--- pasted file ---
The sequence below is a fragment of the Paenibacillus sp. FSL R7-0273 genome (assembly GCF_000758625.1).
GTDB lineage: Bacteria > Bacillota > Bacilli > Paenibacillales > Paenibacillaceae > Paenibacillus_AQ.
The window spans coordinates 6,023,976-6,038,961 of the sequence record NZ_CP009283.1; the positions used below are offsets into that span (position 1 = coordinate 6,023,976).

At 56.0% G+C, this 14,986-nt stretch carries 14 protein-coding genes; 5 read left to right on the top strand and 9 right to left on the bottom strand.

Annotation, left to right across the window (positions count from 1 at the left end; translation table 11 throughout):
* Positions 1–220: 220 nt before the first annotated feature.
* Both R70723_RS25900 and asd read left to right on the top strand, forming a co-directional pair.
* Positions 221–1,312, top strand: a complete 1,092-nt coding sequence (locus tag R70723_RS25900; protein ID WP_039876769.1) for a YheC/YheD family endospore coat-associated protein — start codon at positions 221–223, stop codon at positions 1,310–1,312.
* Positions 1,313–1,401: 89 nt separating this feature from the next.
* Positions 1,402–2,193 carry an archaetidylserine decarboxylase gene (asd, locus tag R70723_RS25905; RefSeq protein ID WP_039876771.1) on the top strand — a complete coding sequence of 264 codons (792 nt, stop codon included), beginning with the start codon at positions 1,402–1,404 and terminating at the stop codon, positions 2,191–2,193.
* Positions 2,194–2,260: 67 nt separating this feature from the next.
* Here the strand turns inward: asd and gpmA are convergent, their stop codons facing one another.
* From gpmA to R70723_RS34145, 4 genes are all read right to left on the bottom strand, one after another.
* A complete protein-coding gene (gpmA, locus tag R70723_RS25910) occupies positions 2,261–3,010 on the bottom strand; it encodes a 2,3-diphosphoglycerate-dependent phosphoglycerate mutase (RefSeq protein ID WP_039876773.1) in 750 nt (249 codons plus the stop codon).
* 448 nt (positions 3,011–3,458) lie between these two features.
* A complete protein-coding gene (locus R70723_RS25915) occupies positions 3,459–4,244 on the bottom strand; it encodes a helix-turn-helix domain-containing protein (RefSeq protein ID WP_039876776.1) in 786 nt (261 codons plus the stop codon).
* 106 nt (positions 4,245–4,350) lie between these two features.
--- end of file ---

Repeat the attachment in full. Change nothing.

The sequence below is a fragment of the Paenibacillus sp. FSL R7-0273 genome (assembly GCF_000758625.1).
GTDB lineage: Bacteria > Bacillota > Bacilli > Paenibacillales > Paenibacillaceae > Paenibacillus_AQ.
The window spans coordinates 6,023,976-6,038,961 of the sequence record NZ_CP009283.1; the positions used below are offsets into that span (position 1 = coordinate 6,023,976).

At 56.0% G+C, this 14,986-nt stretch carries 14 protein-coding genes; 5 read left to right on the top strand and 9 right to left on the bottom strand.

Annotation, left to right across the window (positions count from 1 at the left end; translation table 11 throughout):
* Positions 1–220: 220 nt before the first annotated feature.
* Both R70723_RS25900 and asd read left to right on the top strand, forming a co-directional pair.
* Positions 221–1,312, top strand: a complete 1,092-nt coding sequence (locus tag R70723_RS25900; protein ID WP_039876769.1) for a YheC/YheD family endospore coat-associated protein — start codon at positions 221–223, stop codon at positions 1,310–1,312.
* Positions 1,313–1,401: 89 nt separating this feature from the next.
* Positions 1,402–2,193 carry an archaetidylserine decarboxylase gene (asd, locus tag R70723_RS25905; RefSeq protein ID WP_039876771.1) on the top strand — a complete coding sequence of 264 codons (792 nt, stop codon included), beginning with the start codon at positions 1,402–1,404 and terminating at the stop codon, positions 2,191–2,193.
* Positions 2,194–2,260: 67 nt separating this feature from the next.
* Here the strand turns inward: asd and gpmA are convergent, their stop codons facing one another.
* From gpmA to R70723_RS34145, 4 genes are all read right to left on the bottom strand, one after another.
* A complete protein-coding gene (gpmA, locus tag R70723_RS25910) occupies positions 2,261–3,010 on the bottom strand; it encodes a 2,3-diphosphoglycerate-dependent phosphoglycerate mutase (RefSeq protein ID WP_039876773.1) in 750 nt (249 codons plus the stop codon).
* 448 nt (positions 3,011–3,458) lie between these two features.
* A complete protein-coding gene (locus R70723_RS25915) occupies positions 3,459–4,244 on the bottom strand; it encodes a helix-turn-helix domain-containing protein (RefSeq protein ID WP_039876776.1) in 786 nt (261 codons plus the stop codon).
* 106 nt (positions 4,245–4,350) lie between these two features.